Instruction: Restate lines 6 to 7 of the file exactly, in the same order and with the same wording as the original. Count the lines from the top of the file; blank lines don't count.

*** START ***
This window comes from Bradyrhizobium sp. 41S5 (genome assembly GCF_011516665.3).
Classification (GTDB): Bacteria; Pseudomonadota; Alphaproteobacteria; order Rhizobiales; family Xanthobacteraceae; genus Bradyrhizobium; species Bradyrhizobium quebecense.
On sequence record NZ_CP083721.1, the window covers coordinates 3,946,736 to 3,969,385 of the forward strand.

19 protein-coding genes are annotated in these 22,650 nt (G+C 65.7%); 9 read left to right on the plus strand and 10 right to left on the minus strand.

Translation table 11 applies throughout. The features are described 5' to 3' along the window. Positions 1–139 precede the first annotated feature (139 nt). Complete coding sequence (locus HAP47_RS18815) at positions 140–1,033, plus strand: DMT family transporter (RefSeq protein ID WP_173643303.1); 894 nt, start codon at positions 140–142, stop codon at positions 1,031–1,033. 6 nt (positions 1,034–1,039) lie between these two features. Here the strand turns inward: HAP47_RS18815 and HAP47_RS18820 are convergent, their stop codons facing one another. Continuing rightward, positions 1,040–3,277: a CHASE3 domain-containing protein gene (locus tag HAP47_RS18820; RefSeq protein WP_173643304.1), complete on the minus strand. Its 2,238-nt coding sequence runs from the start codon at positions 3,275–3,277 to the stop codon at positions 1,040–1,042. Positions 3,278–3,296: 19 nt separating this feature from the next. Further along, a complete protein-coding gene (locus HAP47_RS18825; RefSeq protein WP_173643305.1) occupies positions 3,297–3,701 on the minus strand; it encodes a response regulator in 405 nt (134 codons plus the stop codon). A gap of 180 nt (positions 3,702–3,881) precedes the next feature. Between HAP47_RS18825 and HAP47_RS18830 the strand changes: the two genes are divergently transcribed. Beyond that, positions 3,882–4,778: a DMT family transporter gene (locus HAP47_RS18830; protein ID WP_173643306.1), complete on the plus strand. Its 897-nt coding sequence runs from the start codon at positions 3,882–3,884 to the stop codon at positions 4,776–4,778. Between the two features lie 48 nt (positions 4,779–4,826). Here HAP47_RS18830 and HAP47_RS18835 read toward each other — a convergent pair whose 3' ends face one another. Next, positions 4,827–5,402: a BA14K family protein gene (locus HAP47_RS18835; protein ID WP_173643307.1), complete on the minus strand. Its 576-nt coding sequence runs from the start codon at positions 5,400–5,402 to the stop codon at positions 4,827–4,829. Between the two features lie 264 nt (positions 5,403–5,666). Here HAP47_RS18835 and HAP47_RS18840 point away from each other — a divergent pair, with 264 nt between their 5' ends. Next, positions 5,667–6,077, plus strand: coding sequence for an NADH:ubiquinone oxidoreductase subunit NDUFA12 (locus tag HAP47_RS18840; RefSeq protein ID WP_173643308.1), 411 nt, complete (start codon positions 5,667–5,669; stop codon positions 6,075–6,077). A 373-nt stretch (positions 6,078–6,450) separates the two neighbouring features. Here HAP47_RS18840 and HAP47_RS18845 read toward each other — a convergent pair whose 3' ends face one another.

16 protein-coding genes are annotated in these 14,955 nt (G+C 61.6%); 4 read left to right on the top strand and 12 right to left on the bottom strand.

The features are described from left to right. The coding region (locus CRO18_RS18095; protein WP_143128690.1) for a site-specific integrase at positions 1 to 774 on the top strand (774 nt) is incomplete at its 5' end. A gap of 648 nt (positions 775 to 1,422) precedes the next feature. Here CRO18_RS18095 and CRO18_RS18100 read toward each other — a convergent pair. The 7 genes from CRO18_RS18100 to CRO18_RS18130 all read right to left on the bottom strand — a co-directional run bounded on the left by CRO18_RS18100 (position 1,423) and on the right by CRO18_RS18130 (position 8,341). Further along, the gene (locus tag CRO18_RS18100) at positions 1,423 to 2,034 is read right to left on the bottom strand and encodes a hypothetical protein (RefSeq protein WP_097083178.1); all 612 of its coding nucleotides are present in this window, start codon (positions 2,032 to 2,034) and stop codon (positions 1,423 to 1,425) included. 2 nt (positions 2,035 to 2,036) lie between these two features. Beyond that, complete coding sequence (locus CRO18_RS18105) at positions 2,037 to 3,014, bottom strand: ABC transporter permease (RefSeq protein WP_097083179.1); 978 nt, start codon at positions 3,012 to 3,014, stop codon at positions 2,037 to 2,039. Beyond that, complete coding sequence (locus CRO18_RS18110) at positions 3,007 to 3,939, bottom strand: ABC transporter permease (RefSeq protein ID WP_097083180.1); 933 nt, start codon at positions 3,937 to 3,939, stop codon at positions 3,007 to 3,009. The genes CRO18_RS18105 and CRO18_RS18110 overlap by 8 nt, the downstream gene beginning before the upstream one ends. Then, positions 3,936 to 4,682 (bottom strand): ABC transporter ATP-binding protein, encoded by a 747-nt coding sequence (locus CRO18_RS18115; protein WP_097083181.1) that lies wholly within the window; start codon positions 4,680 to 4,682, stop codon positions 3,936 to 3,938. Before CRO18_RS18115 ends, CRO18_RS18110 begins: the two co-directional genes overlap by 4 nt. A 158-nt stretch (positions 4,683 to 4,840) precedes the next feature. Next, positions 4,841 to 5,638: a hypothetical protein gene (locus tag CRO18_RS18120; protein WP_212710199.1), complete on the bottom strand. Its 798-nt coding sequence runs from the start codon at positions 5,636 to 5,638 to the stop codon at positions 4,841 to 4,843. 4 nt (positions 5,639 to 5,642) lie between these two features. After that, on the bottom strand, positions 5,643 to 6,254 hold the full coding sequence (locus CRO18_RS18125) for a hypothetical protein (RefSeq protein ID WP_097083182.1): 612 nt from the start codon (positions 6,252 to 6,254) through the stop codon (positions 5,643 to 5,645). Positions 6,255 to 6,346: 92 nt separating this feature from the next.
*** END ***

16 protein-coding genes are annotated in these 14,955 nt (G+C 61.6%); 4 read left to right on the top strand and 12 right to left on the bottom strand.

The features are described from left to right. The coding region (locus CRO18_RS18095; protein WP_143128690.1) for a site-specific integrase at positions 1 to 774 on the top strand (774 nt) is incomplete at its 5' end. A gap of 648 nt (positions 775 to 1,422) precedes the next feature. Here CRO18_RS18095 and CRO18_RS18100 read toward each other — a convergent pair. The 7 genes from CRO18_RS18100 to CRO18_RS18130 all read right to left on the bottom strand — a co-directional run bounded on the left by CRO18_RS18100 (position 1,423) and on the right by CRO18_RS18130 (position 8,341). Further along, the gene (locus tag CRO18_RS18100) at positions 1,423 to 2,034 is read right to left on the bottom strand and encodes a hypothetical protein (RefSeq protein WP_097083178.1); all 612 of its coding nucleotides are present in this window, start codon (positions 2,032 to 2,034) and stop codon (positions 1,423 to 1,425) included. 2 nt (positions 2,035 to 2,036) lie between these two features. Beyond that, complete coding sequence (locus CRO18_RS18105) at positions 2,037 to 3,014, bottom strand: ABC transporter permease (RefSeq protein WP_097083179.1); 978 nt, start codon at positions 3,012 to 3,014, stop codon at positions 2,037 to 2,039. Beyond that, complete coding sequence (locus CRO18_RS18110) at positions 3,007 to 3,939, bottom strand: ABC transporter permease (RefSeq protein ID WP_097083180.1); 933 nt, start codon at positions 3,937 to 3,939, stop codon at positions 3,007 to 3,009. The genes CRO18_RS18105 and CRO18_RS18110 overlap by 8 nt, the downstream gene beginning before the upstream one ends. Then, positions 3,936 to 4,682 (bottom strand): ABC transporter ATP-binding protein, encoded by a 747-nt coding sequence (locus CRO18_RS18115; protein WP_097083181.1) that lies wholly within the window; start codon positions 4,680 to 4,682, stop codon positions 3,936 to 3,938. Before CRO18_RS18115 ends, CRO18_RS18110 begins: the two co-directional genes overlap by 4 nt. A 158-nt stretch (positions 4,683 to 4,840) precedes the next feature. Next, positions 4,841 to 5,638: a hypothetical protein gene (locus tag CRO18_RS18120; protein WP_212710199.1), complete on the bottom strand. Its 798-nt coding sequence runs from the start codon at positions 5,636 to 5,638 to the stop codon at positions 4,841 to 4,843. 4 nt (positions 5,639 to 5,642) lie between these two features. After that, on the bottom strand, positions 5,643 to 6,254 hold the full coding sequence (locus CRO18_RS18125) for a hypothetical protein (RefSeq protein ID WP_097083182.1): 612 nt from the start codon (positions 6,252 to 6,254) through the stop codon (positions 5,643 to 5,645). Positions 6,255 to 6,346: 92 nt separating this feature from the next.